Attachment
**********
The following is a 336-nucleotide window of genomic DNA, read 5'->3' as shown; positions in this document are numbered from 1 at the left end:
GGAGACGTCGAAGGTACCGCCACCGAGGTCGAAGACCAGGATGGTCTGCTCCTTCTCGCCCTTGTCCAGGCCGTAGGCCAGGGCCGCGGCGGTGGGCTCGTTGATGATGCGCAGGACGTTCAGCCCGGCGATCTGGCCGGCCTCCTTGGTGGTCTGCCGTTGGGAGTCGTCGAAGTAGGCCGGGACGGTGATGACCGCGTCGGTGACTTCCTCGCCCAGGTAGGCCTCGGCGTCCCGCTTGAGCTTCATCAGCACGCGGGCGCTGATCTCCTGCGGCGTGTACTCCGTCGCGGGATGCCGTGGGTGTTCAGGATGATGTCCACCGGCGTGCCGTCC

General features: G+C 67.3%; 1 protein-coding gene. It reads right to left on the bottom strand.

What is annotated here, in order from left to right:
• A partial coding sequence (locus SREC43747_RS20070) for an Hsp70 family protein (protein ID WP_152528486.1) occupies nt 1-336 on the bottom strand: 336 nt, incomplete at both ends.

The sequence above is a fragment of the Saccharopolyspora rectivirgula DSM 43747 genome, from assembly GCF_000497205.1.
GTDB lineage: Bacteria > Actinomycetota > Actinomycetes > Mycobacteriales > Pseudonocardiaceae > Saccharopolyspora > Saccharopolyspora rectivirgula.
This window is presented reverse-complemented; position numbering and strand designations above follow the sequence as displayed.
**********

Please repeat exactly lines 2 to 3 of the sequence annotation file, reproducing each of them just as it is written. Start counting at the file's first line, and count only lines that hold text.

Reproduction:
GGAGACGTCGAAGGTACCGCCACCGAGGTCGAAGACCAGGATGGTCTGCTCCTTCTCGCCCTTGTCCAGGCCGTAGGCCAGGGCCGCGGCGGTGGGCTCGTTGATGATGCGCAGGACGTTCAGCCCGGCGATCTGGCCGGCCTCCTTGGTGGTCTGCCGTTGGGAGTCGTCGAAGTAGGCCGGGACGGTGATGACCGCGTCGGTGACTTCCTCGCCCAGGTAGGCCTCGGCGTCCCGCTTGAGCTTCATCAGCACGCGGGCGCTGATCTCCTGCGGCGTGTACTCCGTCGCGGGATGCCGTGGGTGTTCAGGATGATGTCCACCGGCGTGCCGTCC

General features: G+C 67.3%; 1 protein-coding gene. It reads right to left on the bottom strand.